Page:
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Traditional degrees are widespread and offered in a range of different careers and fields of work. There are, however, other options available. 'Combined honours degrees allow students to tailor a degree to their specific interests, where they can learn about the areas of different courses most pertinent to their chosen careers,’ Kieran explains. ‘For those that don’t feel the degree route is right for them, there are a variety of apprenticeships into different careers, from business to mechanics. These allow students to get a hands-on approach to their field of study, whilst helping them adjust to the world of work. For those wanting a more specialised approach, vocational schools are another option; these focus on a specific profession or trade and may appeal to pupils who already know an area they wish to work in, but also wish to learn more about the field as a whole. These could include dedicated art and music schools, as well as schools focused on medicine, dentistry, law, culinary arts, mechanics, engineering and much more.’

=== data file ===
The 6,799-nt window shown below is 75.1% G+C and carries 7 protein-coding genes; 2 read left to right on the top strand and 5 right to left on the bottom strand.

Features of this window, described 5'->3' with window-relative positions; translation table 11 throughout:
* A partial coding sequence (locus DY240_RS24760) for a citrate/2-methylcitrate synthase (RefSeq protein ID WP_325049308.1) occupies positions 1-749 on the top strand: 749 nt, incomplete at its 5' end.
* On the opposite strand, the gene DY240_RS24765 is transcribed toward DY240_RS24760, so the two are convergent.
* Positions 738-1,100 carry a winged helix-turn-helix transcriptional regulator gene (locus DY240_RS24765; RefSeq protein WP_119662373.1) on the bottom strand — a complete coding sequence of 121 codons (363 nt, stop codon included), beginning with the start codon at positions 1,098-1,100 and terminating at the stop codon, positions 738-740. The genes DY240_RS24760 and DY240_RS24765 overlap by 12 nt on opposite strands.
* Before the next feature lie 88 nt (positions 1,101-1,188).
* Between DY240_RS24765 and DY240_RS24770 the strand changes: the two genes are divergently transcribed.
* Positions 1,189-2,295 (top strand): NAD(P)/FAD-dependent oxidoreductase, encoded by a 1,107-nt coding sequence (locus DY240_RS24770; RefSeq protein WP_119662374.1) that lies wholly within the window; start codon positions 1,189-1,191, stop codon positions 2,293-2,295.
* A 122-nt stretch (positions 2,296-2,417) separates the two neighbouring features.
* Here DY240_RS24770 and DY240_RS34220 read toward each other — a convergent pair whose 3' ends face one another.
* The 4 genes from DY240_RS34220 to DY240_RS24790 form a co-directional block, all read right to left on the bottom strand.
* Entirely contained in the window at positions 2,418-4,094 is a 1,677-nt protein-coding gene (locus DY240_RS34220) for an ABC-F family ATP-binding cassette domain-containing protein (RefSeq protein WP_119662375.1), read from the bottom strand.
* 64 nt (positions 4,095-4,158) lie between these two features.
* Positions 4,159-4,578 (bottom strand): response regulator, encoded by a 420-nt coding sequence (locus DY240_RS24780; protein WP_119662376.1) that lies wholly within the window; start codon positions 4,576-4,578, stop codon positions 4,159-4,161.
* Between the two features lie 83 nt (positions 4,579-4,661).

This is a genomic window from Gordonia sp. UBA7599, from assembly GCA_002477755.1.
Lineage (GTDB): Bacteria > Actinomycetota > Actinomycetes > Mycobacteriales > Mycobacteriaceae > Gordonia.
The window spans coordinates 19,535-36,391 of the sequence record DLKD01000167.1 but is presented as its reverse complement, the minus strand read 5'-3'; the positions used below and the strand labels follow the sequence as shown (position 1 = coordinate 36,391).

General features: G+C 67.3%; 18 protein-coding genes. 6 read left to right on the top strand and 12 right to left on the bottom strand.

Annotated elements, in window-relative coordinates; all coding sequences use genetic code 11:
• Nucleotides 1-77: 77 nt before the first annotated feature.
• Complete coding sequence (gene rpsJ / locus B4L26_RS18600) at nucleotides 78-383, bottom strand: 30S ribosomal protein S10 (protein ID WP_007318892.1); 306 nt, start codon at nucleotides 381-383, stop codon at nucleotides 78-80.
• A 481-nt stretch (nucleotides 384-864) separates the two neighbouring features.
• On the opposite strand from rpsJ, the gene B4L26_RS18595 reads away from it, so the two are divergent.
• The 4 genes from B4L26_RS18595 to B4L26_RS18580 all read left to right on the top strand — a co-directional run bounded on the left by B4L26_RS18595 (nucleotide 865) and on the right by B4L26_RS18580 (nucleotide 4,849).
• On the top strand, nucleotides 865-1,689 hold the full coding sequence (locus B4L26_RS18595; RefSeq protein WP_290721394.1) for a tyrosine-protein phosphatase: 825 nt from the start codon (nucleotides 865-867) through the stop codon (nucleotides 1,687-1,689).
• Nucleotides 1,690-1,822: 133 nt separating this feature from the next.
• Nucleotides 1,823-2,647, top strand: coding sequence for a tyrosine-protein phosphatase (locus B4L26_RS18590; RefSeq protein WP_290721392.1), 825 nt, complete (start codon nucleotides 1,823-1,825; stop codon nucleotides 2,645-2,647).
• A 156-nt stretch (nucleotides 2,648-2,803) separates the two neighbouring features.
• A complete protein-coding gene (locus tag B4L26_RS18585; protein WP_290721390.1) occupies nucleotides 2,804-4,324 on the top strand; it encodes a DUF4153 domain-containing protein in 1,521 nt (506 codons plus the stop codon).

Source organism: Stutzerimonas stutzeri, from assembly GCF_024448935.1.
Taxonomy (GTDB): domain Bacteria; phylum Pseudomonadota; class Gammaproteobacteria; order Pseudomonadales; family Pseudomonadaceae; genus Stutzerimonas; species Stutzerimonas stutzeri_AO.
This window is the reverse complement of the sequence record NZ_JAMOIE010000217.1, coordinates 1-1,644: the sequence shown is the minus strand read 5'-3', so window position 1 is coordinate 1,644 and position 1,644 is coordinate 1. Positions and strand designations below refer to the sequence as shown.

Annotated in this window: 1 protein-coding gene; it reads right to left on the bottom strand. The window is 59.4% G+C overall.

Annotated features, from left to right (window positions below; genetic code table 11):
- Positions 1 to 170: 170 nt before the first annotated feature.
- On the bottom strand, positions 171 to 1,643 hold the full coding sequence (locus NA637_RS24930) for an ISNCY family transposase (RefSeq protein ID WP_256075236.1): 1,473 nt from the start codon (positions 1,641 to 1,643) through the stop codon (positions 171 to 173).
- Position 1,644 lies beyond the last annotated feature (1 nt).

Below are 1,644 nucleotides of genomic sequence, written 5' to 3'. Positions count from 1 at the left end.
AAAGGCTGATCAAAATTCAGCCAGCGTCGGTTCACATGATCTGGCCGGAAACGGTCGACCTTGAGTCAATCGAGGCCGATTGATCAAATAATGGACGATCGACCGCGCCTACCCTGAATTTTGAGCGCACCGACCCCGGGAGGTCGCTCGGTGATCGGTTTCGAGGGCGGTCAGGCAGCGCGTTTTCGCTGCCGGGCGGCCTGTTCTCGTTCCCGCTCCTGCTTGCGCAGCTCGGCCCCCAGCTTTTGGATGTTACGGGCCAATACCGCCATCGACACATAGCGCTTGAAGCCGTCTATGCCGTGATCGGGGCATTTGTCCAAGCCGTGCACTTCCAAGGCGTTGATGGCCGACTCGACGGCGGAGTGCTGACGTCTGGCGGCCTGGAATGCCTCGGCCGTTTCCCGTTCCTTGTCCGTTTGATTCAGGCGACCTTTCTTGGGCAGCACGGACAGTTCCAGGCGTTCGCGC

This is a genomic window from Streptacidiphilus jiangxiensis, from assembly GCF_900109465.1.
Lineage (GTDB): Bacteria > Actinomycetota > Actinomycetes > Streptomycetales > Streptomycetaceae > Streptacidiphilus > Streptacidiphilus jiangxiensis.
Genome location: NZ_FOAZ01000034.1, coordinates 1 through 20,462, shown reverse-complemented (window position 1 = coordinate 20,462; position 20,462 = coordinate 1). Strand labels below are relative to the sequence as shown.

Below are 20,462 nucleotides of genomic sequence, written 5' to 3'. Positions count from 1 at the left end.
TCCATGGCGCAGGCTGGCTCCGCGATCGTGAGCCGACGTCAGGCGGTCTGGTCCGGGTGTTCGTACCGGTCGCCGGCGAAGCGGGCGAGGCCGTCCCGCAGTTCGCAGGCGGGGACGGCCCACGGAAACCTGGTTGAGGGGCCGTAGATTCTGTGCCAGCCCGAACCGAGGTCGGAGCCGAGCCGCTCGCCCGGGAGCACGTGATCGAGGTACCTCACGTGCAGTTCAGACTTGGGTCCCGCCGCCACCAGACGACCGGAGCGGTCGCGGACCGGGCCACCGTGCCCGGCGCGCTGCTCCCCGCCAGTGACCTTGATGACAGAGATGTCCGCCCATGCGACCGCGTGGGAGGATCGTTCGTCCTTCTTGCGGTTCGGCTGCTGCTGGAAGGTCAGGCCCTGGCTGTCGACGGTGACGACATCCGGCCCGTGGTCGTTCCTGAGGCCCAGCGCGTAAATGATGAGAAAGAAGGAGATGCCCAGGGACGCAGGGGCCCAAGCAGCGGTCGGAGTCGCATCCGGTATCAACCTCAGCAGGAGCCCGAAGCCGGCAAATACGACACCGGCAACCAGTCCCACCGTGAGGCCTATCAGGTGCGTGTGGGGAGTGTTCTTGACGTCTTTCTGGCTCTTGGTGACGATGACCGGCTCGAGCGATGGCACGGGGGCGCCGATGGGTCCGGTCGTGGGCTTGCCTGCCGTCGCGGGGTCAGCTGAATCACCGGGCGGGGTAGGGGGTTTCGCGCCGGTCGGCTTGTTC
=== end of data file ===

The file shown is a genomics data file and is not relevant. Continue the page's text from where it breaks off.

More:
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Tony Jackson, headmaster of Barnard Castle School, is proud of what his students achieve academically, but also recognises the vital importance of preparing the next generation for what he describes as ‘an ever-changing and increasingly competitive and global marketplace’. ‘We expect our pupils to work as hard as they can, and do as well as they can. However, we tell them that academic success will only open a door; it is what they do when they walk through that door that counts. As such, we pride ourselves on our co-curricular activities because it is in these environments that most life lessons are learned. We want our young people to problem-solve, work in a team, demonstrate leadership and have emotional intelligence.’